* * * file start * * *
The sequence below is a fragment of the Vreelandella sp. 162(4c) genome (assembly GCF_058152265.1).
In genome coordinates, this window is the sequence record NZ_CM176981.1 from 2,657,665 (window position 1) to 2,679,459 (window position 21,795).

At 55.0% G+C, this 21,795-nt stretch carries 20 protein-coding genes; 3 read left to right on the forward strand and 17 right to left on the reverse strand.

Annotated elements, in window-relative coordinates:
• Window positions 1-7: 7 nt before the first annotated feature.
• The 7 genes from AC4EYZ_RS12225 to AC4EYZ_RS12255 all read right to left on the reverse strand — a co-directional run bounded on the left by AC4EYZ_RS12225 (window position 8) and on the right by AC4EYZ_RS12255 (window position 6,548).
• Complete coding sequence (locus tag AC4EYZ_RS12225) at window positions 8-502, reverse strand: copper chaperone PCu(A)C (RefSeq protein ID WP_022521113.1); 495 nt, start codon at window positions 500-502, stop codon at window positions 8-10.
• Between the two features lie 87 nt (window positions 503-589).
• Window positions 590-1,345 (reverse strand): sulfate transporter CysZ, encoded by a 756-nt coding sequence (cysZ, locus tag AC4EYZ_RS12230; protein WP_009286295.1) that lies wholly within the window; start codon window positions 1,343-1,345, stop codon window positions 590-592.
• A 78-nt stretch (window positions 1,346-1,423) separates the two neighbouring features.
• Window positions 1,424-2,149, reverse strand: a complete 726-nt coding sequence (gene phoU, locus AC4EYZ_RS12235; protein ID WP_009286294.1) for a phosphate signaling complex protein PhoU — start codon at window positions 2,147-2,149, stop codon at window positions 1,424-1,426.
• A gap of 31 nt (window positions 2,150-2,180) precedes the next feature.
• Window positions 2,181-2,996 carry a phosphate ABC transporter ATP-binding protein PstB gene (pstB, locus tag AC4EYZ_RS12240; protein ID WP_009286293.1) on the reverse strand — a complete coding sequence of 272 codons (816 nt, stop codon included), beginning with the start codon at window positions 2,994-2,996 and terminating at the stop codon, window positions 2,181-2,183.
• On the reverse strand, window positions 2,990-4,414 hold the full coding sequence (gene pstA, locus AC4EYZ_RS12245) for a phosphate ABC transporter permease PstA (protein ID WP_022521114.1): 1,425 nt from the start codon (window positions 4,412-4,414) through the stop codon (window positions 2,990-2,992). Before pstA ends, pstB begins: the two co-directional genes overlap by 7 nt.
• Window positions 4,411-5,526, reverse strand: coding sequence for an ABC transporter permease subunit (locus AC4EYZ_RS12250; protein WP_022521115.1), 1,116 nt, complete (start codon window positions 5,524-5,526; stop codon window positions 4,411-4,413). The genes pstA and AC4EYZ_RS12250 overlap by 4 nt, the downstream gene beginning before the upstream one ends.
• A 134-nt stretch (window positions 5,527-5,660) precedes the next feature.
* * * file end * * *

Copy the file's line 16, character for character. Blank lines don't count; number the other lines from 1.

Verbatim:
• A 134-nt stretch (window positions 5,527-5,660) precedes the next feature.